Atmospheric Folk Gets A Girl-Power Booster Shot
The newest release from folk punk powerhouse Girlpool is a satisfying work of ambient lyricism. Whereas much ambient music forgoes lyrics, the atmospheric Powerplant makes one listen harder, therein promoting focus and, arguably, enjoyment of the album as a whole. On several tracks, a swaying melodic contour in the instrumentals, coupled with either monotone, femme-punk-style vocals or consonant and separable harmonies that only sometimes wax dissonant, contributes to an evolved 1960s folk rock aesthetic.
The opening track on Powerplant, titled “123,” sounds at one point like the speaker is entreating the subject to consider a list of excuses on some matter. The intro to this track could provide backing to a Charlie Brown special if the piano didn’t have the instrumental monopoly in that niche, and it evolves into a sort of folk punk, Mamas & the Papas-inspired harmonic structure – sans, of course, the Papas. A favorite is the keenly feminine “Kiss and Burn,” a slightly more raucous number evoking a fusion of Brandi Carlile’s gritty folk rock and the abrasiveness of riot grrrl vocals. “Fast Dust” presents a different elaboration, dealing with a female subject and featuring a kick drum like an arrhythmic heartbeat.
The listener will pick up short phrases from the lyrics of these songs upon first listen that make one wish for a lyric booklet and liner notes. “I’m in a gallery no one’s ever seen,” croons frontwoman Cleo Tucker, conjuring images of a white room of someone’s subconscious and filling it with swirling colors as the well-rounded musical phrases create a pleasing and ambient somatic experience. Other favorites are the ’60s-inspired and dissonant “She Goes By,” and the harmonically comforting “High Rise.”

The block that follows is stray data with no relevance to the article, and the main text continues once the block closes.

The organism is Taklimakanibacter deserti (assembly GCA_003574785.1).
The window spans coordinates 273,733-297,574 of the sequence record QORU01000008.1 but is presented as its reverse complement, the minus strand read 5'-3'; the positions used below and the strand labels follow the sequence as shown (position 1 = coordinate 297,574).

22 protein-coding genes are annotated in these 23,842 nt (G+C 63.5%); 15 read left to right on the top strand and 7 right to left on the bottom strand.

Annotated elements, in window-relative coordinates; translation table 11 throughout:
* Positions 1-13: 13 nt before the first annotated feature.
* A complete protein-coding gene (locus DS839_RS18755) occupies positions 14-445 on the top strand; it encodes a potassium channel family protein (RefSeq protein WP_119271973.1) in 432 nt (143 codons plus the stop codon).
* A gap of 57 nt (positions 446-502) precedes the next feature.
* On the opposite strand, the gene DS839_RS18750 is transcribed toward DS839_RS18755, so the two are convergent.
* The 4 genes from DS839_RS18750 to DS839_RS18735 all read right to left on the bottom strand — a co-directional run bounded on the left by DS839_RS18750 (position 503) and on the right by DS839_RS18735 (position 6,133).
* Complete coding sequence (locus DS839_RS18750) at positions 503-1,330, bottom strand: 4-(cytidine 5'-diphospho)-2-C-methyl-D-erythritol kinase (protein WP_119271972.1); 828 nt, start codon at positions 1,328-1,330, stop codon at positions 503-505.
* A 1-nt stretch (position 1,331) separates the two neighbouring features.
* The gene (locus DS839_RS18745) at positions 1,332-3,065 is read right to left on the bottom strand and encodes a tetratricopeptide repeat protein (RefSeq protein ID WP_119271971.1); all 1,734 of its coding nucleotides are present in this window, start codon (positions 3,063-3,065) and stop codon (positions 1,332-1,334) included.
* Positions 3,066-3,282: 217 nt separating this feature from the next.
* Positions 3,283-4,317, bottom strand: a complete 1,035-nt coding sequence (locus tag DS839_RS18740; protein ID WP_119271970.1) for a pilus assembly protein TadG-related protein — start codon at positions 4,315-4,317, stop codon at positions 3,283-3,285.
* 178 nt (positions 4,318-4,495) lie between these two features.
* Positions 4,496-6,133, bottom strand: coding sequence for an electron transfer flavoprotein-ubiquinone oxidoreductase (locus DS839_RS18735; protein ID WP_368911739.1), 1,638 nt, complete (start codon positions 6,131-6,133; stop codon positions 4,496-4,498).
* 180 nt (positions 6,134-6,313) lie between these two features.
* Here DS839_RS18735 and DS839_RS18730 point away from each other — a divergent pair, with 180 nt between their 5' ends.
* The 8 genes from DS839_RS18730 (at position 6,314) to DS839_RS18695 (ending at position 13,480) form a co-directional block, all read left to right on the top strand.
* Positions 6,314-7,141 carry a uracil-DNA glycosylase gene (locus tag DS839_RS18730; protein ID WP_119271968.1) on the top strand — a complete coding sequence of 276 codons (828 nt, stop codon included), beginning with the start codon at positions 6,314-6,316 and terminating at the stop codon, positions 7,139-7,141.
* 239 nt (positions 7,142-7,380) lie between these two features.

Girlpool (perhaps purposefully) blur genre lines and pull it off masterfully with Powerplant. In trying to articulate what this album is, listeners may pull from experiences of folk, punk and rock, while attempting not to use too many hyphens to classify what they hear. Maybe that’s the point of an album like this, and of music in this vein that emphasizes its femininity while claiming space within masculine genres: to defy classification but satisfy the listener with rich atmospheric guitars, basses, harmonies and percussion, and to encourage movement, both of the body and the mind.